Up the street, into the apartment building, up the two flights of stairs into my apartment.  One of the nice rituals that my roommate and I have fallen into is that he leaves a small lamp on for me at night.  As I walk down the street I look to see if the light is on.  It always bums me out when I come home and he isn’t here.  This weekend he’s out of town for Easter and that means that I’ll have to come home to a dark apartment.  So I open my door and begin the ritual of being home.

I head to my bedroom to dump my bag, take off my shoes (my feet are killing me) dump my phone, wallet, watch, dental floss, chapstick, ibuprofen, and gum on my bedside table.  This is all the stuff that I carry in my pocket at work.  I carry dental floss because I have two teeth that food always gets stuck in.  If I don’t have it, it drives me crazy all night.  You’d also be surprised at the number of customers I’ve given it to, who request toothpicks which we don’t have.  I carry ibuprofen because I pop it every four hours to deal with the pain in my feet.  I really am too old to wait tables.  I also dump my money from the shift on the bed.  I then head to the kitchen, drop the leftover Diet Coke in the fridge and then make coffee.  I have a full pot of coffee every morning/afternoon before I head to work.

Once all of this is done I head to my computer to check email, read my favorite blogs and to write my own post.

And this is the point of tonight’s post.  I have a routine.  I have specific things I do every night.  And I’m fucking annoyed right now, because it’s taken twelve minutes for one page to load.  At this rate I could have you mail me your posts, I could read them and mail you back a response in the time it will take our lovely Time Warner cable connection to work.  Ugh.  I’m annoyed.  So I guess I’ll skip this part of the routine, and will just ead to my bedroom, recount my earnings for the evening, enter the total into my calendar.  Eat my sandwich.  Brush my teeth.  Read a couple of chapters from my current book.  Water For Elephant’s is the current book of choice.  It’s really wonderful.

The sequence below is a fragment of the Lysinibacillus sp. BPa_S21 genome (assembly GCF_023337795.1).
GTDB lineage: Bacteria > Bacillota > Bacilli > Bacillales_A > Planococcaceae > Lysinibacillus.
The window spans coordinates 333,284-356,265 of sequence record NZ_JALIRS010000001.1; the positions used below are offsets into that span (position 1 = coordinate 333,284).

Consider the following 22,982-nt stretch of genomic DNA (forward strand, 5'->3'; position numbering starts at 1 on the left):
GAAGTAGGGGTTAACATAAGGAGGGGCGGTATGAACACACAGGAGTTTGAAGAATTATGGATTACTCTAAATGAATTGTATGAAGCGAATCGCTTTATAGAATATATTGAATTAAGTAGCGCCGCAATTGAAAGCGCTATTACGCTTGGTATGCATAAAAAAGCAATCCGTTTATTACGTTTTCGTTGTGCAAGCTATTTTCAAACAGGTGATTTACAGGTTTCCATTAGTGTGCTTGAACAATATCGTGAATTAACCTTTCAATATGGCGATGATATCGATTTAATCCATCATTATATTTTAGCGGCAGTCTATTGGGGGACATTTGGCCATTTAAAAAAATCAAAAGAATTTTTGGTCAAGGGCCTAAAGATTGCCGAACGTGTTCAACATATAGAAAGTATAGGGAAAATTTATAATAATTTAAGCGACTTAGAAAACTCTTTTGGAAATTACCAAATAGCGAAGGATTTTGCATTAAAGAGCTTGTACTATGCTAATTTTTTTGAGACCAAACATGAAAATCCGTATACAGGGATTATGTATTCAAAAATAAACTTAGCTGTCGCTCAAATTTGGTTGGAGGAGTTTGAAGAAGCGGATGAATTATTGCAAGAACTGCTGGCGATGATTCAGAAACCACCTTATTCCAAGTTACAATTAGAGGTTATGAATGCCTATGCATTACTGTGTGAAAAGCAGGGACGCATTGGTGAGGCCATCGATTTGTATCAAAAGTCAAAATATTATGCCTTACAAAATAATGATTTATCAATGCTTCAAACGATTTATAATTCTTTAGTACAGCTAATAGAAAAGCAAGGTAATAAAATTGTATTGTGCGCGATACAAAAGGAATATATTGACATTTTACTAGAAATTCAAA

And sometime around 5:00 a.m. I turn off the lamp and go to sleep.

I just hope it will let me post this before I go to bed.


5 thoughts on “

  1. Michael March 22, 2008 / 09:00

    I loved this slice of life post. And I don’t know why but I always imagined you lived in Hell’s Kitchen. I don’t know why. Also I can relate to listening to showtunes on the subway–I always wonder if people can hear my headphones.

  2. Chris March 22, 2008 / 11:54

    I loved this post. I’ve never been afraid to ride the subway when I’ve been in NYC, I never understood the folks who were. I read Water for Elephants about six months ago and loved it. It’s now one of my favorite books of all time, I could hardly put it down.

  3. Donnie March 22, 2008 / 14:20

    What a great little “field trip” you’ve painted for us, Maddog. I’m a creature of habit too.

  4. dirkmancuso March 22, 2008 / 16:20

    Great post (I especially liked the “I said no, but I really believe it’s because it would take too much effort to join” part).

    Having never been to New York, I’m sure you would laugh your ass off at how I picture everything in my head since everything is based on what I learned from FRIENDS and FELICITY.

  5. Cincy Diva March 22, 2008 / 16:51

    I didn’t know we didn’t like Mexicans in KY? You’d never know it!